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Feature Article

Enhancing influenza vaccination in older people

PAUL VAN BUYNDER
OPEN ACCESS

High-dose influenza vaccine

The high-dose trivalent influenza vaccine contains 60 mcg haemagglutinin per strain, instead of 15 mcg, and produces a dose-dependent increase in antibody response. Several studies have shown that it induces higher immune responses in older adults, with improved efficacy in clinical trials against influenza infection compared with the standard trivalent influenza ­vaccine. The high-dose vaccine also shows improved efficacy in clinical trials.21,22 Although high-dose influenza vaccine is recommended as a preferred vaccine for use in older people, it is not funded under the NIP in 2019.

Benefit of enhanced vaccines.

The attributable additional benefit of using an enhanced vaccine will vary from year to year depending on the predominant ­circulating strain (H3N2 or not) and the degree of match with the vaccine strains. However, in several real-life effectiveness studies in older people, enhanced vaccines have shown on average about 25% extra protection against disease and even higher additional protection against severe ­disease.20 Given the burden of disease associated with influenza in older people, this additional protection has enormous implications. During the severe 2013-14 influenza season in the US, the Centers for Disease Control and Prevention estimated that each 5% increase in vaccine effectiveness saved 86,000 ­hospitalisations in that year.

Safety of enhanced vaccines

In the two decades since the adjuvanted trivalent influenza vaccine was licensed, it has established a good safety record. An integrated analysis by the manufacturer of data from 20,000 vaccinees in the safety database obtained in the strict monitoring conditions of clinical trials of the vaccine revealed a higher risk of solicited local or systemic reactions, but no increase in severe adverse effects or longer-term consequences.23 

Similarly, safety studies with high-dose trivalent influenza vaccine showed a small increase in local injection site reactions, most commonly pain at the site, and some increase in systemic adverse event rates. These reactions were largely mild and self-limiting. Again, no increase in the rate of serious adverse events was seen.24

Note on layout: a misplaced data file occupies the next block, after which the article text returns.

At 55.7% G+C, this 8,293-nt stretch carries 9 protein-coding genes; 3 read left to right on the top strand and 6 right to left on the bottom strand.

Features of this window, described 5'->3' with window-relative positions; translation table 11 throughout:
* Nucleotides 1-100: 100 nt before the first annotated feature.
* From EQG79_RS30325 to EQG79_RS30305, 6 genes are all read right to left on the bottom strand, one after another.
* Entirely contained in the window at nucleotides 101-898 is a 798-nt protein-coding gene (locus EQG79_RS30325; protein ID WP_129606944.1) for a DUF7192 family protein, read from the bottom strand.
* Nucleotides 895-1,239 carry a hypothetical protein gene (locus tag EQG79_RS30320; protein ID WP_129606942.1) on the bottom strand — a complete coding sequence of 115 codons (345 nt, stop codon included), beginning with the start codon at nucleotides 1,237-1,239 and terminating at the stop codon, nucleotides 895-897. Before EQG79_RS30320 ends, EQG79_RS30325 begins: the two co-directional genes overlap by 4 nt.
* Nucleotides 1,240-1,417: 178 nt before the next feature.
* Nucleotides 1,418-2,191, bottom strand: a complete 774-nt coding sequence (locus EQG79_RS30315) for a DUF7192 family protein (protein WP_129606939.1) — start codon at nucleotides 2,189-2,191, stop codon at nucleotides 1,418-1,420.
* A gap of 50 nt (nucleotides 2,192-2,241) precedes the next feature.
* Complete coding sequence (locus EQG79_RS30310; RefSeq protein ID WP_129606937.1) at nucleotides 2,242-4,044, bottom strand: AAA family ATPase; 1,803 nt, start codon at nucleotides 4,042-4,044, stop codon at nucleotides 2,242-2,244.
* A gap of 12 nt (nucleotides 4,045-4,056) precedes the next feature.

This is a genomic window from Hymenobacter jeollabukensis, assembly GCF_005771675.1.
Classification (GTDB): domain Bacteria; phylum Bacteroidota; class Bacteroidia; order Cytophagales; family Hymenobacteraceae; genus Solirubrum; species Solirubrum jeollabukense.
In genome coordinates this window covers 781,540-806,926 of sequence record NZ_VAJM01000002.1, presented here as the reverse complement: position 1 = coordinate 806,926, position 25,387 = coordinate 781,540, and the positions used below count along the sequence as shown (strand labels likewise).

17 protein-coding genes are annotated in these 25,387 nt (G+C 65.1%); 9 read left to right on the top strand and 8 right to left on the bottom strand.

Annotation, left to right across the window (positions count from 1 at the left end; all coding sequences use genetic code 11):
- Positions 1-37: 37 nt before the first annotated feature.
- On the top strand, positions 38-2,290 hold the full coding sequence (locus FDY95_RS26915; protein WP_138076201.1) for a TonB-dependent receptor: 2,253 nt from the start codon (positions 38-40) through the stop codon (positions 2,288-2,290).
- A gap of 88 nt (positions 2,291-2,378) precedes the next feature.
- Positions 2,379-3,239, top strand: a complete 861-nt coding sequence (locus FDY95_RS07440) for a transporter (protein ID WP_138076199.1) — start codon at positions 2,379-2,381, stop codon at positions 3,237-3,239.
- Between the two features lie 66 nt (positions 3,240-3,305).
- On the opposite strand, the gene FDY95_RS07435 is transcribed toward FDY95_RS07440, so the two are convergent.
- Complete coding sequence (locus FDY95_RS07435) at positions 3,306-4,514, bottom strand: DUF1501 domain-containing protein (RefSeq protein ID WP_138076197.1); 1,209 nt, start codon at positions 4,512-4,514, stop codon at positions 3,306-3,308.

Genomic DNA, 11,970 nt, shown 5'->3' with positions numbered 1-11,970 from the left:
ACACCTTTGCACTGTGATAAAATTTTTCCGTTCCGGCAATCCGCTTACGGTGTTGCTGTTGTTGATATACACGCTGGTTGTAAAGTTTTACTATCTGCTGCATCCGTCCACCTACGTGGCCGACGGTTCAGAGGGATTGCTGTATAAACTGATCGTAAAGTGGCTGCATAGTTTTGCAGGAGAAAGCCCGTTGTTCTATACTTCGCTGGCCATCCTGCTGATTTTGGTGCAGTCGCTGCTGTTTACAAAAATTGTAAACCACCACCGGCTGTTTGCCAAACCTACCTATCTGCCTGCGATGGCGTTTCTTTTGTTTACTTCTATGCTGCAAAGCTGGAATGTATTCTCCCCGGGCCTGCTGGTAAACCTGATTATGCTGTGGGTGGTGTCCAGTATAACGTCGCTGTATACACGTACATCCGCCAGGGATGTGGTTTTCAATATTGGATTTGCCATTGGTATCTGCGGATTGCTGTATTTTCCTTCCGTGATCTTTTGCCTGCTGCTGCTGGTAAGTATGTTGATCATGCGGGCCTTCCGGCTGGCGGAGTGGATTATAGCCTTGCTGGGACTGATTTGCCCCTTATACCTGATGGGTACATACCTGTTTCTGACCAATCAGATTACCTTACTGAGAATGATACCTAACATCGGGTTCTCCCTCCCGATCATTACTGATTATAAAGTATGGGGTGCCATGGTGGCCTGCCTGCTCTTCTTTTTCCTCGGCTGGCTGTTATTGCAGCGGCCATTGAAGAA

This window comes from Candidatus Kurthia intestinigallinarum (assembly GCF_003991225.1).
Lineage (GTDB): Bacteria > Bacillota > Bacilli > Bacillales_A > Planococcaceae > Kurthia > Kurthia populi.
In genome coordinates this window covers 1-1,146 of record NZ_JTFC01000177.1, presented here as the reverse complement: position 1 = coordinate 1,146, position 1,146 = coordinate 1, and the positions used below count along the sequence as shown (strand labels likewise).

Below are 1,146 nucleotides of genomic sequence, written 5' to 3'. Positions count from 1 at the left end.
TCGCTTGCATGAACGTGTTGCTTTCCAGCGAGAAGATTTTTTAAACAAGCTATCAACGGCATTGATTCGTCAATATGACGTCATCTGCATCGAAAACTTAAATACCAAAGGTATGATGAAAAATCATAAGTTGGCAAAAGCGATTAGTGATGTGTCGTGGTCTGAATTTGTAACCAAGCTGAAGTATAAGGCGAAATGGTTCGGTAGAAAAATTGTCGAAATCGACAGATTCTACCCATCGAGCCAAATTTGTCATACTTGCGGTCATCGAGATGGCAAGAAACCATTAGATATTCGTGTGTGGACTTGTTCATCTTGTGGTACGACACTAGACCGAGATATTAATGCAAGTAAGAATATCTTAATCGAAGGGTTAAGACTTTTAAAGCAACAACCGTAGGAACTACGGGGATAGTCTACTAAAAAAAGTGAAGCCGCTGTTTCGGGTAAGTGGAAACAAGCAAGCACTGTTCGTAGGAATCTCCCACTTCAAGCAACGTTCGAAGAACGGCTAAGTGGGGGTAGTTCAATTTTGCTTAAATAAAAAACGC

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Timing of influenza vaccination in older people

Recent data on influenza vaccine effectiveness over the course of the influenza season suggest that in a predominant H3N2 ­season, vaccine effectiveness falls about 8% per month; vaccine may no longer be effective four months after administration. This has led to debate about delaying vaccination until around May in older people in Australia to ensure they remain protected later in the influenza season.

Data show continued immunological markers for more than six months after administration of adjuvanted trivalent influenza vaccine, so timing may be less crucial with this vaccine. Nevertheless, substantial influenza activity before June is uncommon, and delaying vaccine until May appears reasonable.

Role of general practice

Vaccination is an important component of promoting healthy ageing. Current coverage rates with influenza vaccine in older people are too low, at about 75%.25 This coverage level would not be accepted in children, and in view of the clear benefit of vaccination and the amount of influenza- associated disease in older people, 75% coverage should not be accepted in this age group either. GPs are key to improving vaccination rates.26 Having a clear rationale about the high risk of influenza in older people and the benefit of vaccination with a new safe enhanced vaccine, and sharing this with all patients in target groups is important. This is particularly the case for those with chronic disease. Two case studies on influenza vaccination that illustrate this approach are shown in Box 2.

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Conclusion

Influenza remains a major public health problem in Australia that causes significant severe disease, long-term disability and mortality in older people. The theoretical advantages of increasing the antigen content (high-dose trivalent influenza vaccine) or adding an adjuvant (adjuvanted trivalent influenza vaccine) has translated in real-world studies to improved protection for older people.

For this reason, the Australian Government Department of Health has made available and recommended the use of high-dose trivalent influenza vaccine or adjuvanted trivalent influenza vaccine in people aged 65 years and over. Adjuvanted trivalent influenza vaccine is also currently funded under the NIP for this age group. Healthcare practitioners should note recent ­recommendations and ensure that their older patients are offered seasonal vaccine designed specifically to protect older ­people.     MT

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Professor Van Buynder is a Public Health Physician and Professor at the School of Medicine, Griffith University, Brisbane, Qld.